When You Accuse Climate Activists of Hypocrisy, You Miss The Point Entirely
Survival of the planet requires radical systemic change. When we place blame on the masses, we allow the climate’s biggest enemies to quietly continue business as usual.
Our planet is burning. We are teetering on the edge of irreversible climate change that could trigger the sixth mass extinction, killing millions. Scientists don’t know when the tipping point will occur, or whether it has already, but once it does, we will have caused irreparable damage to the Earth.
I’m sure you’re all too painfully aware of the devastation and destruction that is ripping through nature. Greenhouse gas emissions are at record high, and there is more Co2 in the atmosphere than there has ever been. Thousands are dying in European capital cities because of polluted air. The oceans are rising so rapidly that at this rate we will lose cities to the sea. Los Angeles, Bangkok, Miami, Barcelona will experience annual flooding. Indonesia is even moving its capital city because Jakarta is sinking. If our planet warms by just 2 degrees, we risk losing five percent of animal and plant species, and an ensuring domino effect could collapse ecosystems. The warming climate is helping disease-ridden mosquitoes to spread. The climate crisis could create up to 1.5 billion more migrants by 2050, and yet we are increasingly tightening our borders and treating refugees inhumanely. Indigenous people are losing their home to wildfires and destruction of the natural land. We lost 120,000km of tropical rainforests last year. Ice sheets continue to melt at an accelerated rate. If the entire of Greenland’s ice sheet melts, the sea level will rise by seven meters. Flooding, drought, tsunamis and hurricanes are killing people and destroying villages. Yet two thirds of extreme weather events in the last 20 years were influenced by humans. We are at risk of running out of food. The planet simply cannot sustain the amount of people who live on it, if we continue consuming and producing at the current rate.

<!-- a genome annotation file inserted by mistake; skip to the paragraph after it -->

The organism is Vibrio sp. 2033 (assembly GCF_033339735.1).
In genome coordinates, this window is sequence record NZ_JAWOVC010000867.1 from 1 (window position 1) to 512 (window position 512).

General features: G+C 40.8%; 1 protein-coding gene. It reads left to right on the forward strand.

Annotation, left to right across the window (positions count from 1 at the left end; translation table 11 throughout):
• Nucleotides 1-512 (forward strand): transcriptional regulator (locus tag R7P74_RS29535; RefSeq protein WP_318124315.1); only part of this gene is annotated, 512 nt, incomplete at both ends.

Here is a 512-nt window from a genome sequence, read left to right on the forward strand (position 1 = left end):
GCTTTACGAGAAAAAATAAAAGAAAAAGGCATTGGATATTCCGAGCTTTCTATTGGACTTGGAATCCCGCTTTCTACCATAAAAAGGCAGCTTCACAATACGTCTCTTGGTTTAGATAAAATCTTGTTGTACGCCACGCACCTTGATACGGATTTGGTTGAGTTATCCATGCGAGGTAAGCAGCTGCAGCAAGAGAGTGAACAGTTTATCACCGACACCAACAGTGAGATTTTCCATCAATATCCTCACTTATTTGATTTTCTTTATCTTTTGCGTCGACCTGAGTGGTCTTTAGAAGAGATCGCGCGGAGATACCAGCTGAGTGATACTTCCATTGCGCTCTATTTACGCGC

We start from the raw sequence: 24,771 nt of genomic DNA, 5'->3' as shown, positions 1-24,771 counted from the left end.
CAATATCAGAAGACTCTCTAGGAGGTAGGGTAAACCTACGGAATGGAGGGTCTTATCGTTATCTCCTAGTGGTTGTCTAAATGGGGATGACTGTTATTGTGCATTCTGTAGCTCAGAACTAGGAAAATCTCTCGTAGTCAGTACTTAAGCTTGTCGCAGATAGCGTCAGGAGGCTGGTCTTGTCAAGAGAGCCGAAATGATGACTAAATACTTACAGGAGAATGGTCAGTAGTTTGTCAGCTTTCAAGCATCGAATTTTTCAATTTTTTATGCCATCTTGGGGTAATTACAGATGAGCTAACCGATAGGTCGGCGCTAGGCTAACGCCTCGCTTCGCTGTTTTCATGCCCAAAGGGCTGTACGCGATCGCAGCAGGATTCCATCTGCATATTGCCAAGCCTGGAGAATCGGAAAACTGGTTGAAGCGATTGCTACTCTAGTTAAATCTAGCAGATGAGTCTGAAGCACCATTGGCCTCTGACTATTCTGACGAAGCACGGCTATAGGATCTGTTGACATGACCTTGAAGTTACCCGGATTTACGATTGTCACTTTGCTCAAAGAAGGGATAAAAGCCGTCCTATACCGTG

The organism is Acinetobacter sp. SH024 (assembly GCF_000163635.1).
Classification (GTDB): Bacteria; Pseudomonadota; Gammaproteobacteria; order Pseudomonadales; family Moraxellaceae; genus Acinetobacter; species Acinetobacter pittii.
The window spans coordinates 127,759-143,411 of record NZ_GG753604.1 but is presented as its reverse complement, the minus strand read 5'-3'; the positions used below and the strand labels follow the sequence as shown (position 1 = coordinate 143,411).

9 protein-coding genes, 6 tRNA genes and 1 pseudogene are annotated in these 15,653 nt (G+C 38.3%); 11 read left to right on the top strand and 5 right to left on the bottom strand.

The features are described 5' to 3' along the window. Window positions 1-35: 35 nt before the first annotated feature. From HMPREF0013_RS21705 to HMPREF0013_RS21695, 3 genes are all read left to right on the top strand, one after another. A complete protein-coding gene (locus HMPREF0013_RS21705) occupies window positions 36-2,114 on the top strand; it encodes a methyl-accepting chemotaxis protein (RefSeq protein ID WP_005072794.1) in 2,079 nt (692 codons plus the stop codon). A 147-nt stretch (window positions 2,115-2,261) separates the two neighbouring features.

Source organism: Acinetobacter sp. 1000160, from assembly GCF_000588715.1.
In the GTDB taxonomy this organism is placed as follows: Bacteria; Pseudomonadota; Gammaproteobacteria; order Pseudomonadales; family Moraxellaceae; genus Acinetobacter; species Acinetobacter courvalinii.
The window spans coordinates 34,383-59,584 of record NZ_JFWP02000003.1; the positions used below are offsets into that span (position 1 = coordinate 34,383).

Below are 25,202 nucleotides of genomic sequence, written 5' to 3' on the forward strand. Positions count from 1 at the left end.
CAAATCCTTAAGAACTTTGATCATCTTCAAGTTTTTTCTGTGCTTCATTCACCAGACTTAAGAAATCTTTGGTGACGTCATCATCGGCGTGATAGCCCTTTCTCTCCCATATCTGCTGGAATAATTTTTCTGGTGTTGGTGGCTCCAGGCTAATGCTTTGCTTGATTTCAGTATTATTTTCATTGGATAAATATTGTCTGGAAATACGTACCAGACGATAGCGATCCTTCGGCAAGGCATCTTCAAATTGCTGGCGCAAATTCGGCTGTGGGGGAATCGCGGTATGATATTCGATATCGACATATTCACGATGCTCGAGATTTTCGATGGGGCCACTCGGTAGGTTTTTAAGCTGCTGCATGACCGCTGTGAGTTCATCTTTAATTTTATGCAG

The climate crisis is real, it’s here, and it’s utterly terrifying. It makes for grim reading, but the worst thing thing we could do right now is lose hope. The survival of the species that remain on this planet depends on immediate, tangible and radical action.
A year ago, a 16-year-old Swedish girl started bunking off school to sit outside of parliament. She sat holding a sign that read “skolstrejk för klimatet” (striking for climate). Now, hundreds of thousands of people across the world have followed her lead, joining the #FridaysForFuture movement, leaving their school or workplace to disrupt the system.
The streets have been swarming with people demanding that governments listen to their desperate pleas. Children and adults across the entire world, in cities such as Milan, Washington DC, Montreal, New Delhi, Nigeria and London have come together in a brilliant display of unity and strength in the face of worrying odds. Protesting gives these young people a sense of hope and purpose. A sense of gaining control over the climate crisis, something so mammoth it threatens to overwhelm you until you can’t breath. They are shouting at the decision makers to realise the urgency of the situation. To act. To do something. And how are they treated in return? They are belittled. Scolded for not being in school. Jeremy Clarkson, who punched a producer over some steak, called Greta a “spoilt brat”, told her to “be a good girl, shut up.”
Piers Morgan, a man who lost himself in a fit of rage over vegetarian sweets and Gregg’s vegan sausage roll, called her a “vulnerable young drama queen”. Donald Trump tried mock her; only to self own when she changed her Twitter bio to quote him. It’s not just people in the public eye peddling this rhetoric. Every day I’m subjected to another tweet about the ‘emotional instability’ of Greta, or groups of grown men calling her a “twat”. This aggression from middle aged men and right wing politicians towards a teenage girl trying to prevent the collapse of the planet is utterly embarrassing. It’s reeks of toxic masculinity, to be threatened by a woman speaking her mind without trying to hide her anger and anguish, to argue she must be brainwashed under the control of her parents, because how else could a 16-year-old girl with Asperger Syndrome possibly have her own mind and opinions? This does nothing but reveal their immaturity and that they care more about pride and protecting their fragile ego than fighting for the next generation to have a future. These people simply feel threatened, and will go to any lengths to avert the focus from the climate crisis, because change is not in their economic interest. We should not entertain it. We know who is on the right side of history in the survival of the human race.